I have a tab book for "Black Sabbath" and the song "Iron Man" for example, it has a key signature of bbb. I know this song is played in standard E tuning, and eg the main riff starts with a B + F# power chord on fret 2 string 5. However, the book I have seems to have all the fret numbers bumped by 1, as though the guitar were downtuned a half-step.

Is it normal for key signature changes to modify what a tablature shows, or is this tab book wrong?

The book is "Black Sabbath Anthology" ISBN-13: 978-0-8256-1084-4 by Amsco Publications, for reference; attached is a photo of the 1st page.

Black Sabbath - Iron Man

  • I think you mean three flats (not 'bbb'), which is the key of Eb major/C minor. Starting the riff on the third fret of that string (C) is appropriate for that key signature. If the song is actually in another key (regardless of how close it is to Eb/Cm), then the tab will change. Dec 30, 2018 at 3:51
  • Most songs can be played in multiple places in the same key. Also, the guitar can be tuned differently thus making the true notes map to different frets than you are used to.
    – user50691
    Dec 30, 2018 at 12:39
  • Yes 3 flats... but I know this song is played in standard E tuning so that's where I get confused. There's nothing to indicate downtuning in the tab.
    – Derek
    Dec 31, 2018 at 3:57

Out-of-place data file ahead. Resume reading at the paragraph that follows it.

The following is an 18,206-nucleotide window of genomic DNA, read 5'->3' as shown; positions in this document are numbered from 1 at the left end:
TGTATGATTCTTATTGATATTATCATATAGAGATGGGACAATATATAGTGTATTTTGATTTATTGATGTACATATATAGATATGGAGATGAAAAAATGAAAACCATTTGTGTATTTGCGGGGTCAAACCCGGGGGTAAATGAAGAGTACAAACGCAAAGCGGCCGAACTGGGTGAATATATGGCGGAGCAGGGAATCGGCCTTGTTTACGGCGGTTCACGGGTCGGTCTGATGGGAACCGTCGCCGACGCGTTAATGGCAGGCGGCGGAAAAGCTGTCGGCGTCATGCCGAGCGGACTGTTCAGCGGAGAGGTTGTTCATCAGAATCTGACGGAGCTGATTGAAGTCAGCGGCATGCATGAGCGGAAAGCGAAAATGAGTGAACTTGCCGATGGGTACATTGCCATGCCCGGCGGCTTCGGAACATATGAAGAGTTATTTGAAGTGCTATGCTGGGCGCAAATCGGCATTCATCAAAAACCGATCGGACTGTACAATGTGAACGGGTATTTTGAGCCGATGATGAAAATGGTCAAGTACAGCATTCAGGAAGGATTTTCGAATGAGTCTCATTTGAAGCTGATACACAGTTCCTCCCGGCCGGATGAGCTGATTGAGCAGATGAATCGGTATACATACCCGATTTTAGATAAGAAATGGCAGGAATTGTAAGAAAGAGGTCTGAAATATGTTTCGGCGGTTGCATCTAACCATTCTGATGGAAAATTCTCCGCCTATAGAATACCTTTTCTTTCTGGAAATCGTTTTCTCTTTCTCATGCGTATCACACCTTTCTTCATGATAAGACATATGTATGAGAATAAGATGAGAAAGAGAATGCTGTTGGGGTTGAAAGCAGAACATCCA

• The version of the main riff in your book clearly doesn't start with "a B + D power chord".
    – Dekkadeci
    Dec 31, 2018 at 10:41
  • Yes sorry I meant B+F# (str 5 fr 2, st 4 fr 4), but it's indicating C+G (str 5 fr 3, st 4 fr 5). The song is definitely played in the former. The tab is wrong.
    – Derek
    Dec 31, 2018 at 18:55

1 Answer 1


Tab in itself has no direct reference to keys, key signatures or note names. There no need. It purely tells the reader where, on which fret of which string, to place fingers.

The key itself is a separate entity, and if a key changes, or there's an accidental note, it's shown directly as a different number , maybe on a different string, in the tab.

The factor to watch is the letter names at the beginning of the tab - not always EADGBe, or sometimes the legend - 'tune down a semitone to Eb', etc,

Better quality tab will have a stave as well, which helps with timing, and can occasionally clarify discrepancies in tab numbers.

  • There is nothing to indicate downtuning.
    – Derek
    Dec 31, 2018 at 3:58
  • 1
    That doesn't mean a great deal. Tab is sometimes not as good or as accurate as it should be, and things like the band has downtuned might miss the tab writer's attention. Reference to the original track is the best solution, and working things out without relying on possibly unreliable tab will benefit in the future.
    – Tim
    Dec 31, 2018 at 9:05
  • So the tab is wrong?
    – Derek
    Dec 31, 2018 at 18:55
  • Now that it's visible - no.
    – Tim
    Dec 31, 2018 at 20:12
  • But it's literally the wrong note at those frets in standard tuning. I'm also confused: at the top of the tab it has chord description; the F5 shows the root note on fret 9 (indicating downtuning half a step), but the E5 root note is fret 7 (indicating normal tuning).
    – Derek
    Jan 1, 2019 at 11:16

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